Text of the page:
I love trees. I love trees more than I like some people.
What's not to love?
From the majestic oaks and ancient yews of my English childhood, to the glorious Kiwi natives.
The flamboyant palms, towering ferns and splendid pohutukawa. The riot of colour from cherry blossoms and jacaranda.
The heady scents of laden fruit trees in city gardens. The sound of birdsong heralding our sunny Bay mornings.
You would have to be a sorry soul not to be stirred walking through some of our avenues at the moment, and not feel the romance of the autumn leaves.
Even if you walk with your eyes bowed to the pavement never looking up at the sylvan beauty, trees might appeal to your practical if not aesthetic nature.
For trees combat climate change.
They offer sanctuary to birdlife. Shade, shelter, wood. Apple pies, pinecones and cinnamon in the winter hearth. Feijoa ice cream and lemonade in the summer.
Not everyone feels the same way about trees. As the visionary poet William Blake put it: "The tree which moves some to tears of joy is in the eyes of others only a green thing that stands in the way.
Some see nature all ridicule and deformity ... and some scarce see nature at all.
But to the eyes of the man of imagination, nature is imagination itself."
Some people are not just indifferent to trees, but plain antagonistic.
It is horrifying in our city to see the amputated stumps of trees that once stood mighty, felled and naked, with rings on the severed stub of trunk the only reminder of their ancient splendour.
Imagine a city without trees. How barren in looks, sentiment and history.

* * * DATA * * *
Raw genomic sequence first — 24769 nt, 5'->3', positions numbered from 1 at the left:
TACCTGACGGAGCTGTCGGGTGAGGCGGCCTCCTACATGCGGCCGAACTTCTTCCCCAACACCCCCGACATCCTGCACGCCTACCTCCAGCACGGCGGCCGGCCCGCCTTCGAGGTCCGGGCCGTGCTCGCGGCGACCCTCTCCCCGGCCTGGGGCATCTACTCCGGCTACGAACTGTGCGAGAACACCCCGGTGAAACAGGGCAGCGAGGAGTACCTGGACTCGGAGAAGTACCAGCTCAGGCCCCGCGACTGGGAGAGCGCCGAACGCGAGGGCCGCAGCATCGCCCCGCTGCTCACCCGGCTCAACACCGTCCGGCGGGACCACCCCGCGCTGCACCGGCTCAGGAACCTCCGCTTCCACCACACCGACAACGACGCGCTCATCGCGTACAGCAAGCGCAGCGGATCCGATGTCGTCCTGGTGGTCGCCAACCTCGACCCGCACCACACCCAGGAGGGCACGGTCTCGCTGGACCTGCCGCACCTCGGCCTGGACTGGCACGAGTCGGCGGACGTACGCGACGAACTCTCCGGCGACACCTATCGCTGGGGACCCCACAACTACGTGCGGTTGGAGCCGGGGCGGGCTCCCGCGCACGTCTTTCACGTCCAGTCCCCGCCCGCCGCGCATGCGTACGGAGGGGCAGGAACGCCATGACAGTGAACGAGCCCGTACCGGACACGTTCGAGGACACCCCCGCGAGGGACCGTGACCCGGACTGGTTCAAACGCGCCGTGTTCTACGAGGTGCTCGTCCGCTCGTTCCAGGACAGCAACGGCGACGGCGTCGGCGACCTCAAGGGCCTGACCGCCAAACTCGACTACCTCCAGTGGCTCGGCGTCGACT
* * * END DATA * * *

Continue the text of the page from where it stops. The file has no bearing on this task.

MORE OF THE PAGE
As this paper has opined before, the fate of some trees has hung precariously in the hands of Tauranga City Council.
Over the years we have reported many stories on trees that were felled on the wishes of the minority, including silver birches in Cherrywood, a silk tree in Harvey St, pines in Papamoa, pohutukawa on Marine Parade and a park-like area in Bureta. There were people who complained about the mess, the leaves, the roots. Now, in the latest tree-versus-human battle, the axe is hovering over another pohutukawa tree overlooking Fergusson Park.
A Waratah St house owner had applied to have the tree removed last year.
Despite a petition and outcry from local Matua residents, the council decided this week it did not want to get into an expensive legal battle over the right of the property owner to insist that the 22m-high tree be removed.
The owner exercised his rights under a 1954 covenant that forbade his view being grown out by vegetation. The council could apply to the court to get the covenant modified but decided not to due to the expense - an estimated $35,000.
A lot of money for one tree. But one could argue that the council should act in the interest of the whole community.
Local government has the city's treescape in its hands. It must recognise the importance of conserving significant groups of trees as well as stand-alone trees as a way to safeguard the character of neighbourhoods.
Could there be any negotiation with the home owner? Any compromise sought?
I do not agree with cutting down trees for reasons of views, or because they create mess or for allergies or for any reason apart from safety of a falling branch.
Does that make me some sort of loony tree hugger?
"Lunatics on the fringe" is how people who are worried about the environment are often positioned, according to US environmentalist Dr Guy McPherson, who has written and spoken extensively about the threat of human extinction from climate change and lack of attention to our impact on the environment.
The property owner who wants the tree removed to improve their prevailing views to the Mount spends most of their time in Australia, returning to the house for holidays. It is not enough that he only needs to make a short walk to Fergusson Park to encounter glorious views of the Mount, he wants that view from his house.
A view to die for it is, with the slaughter of the pohutukawa - a great loss not just for this community and visitors to Matua, but the Bay community in future generations.
Environmentalist Dr McPherson warns, there is a bigger picture that we individually and collectively have to bear in mind:
"If you think the economy is more important than the environment, try holding your breath while counting your money."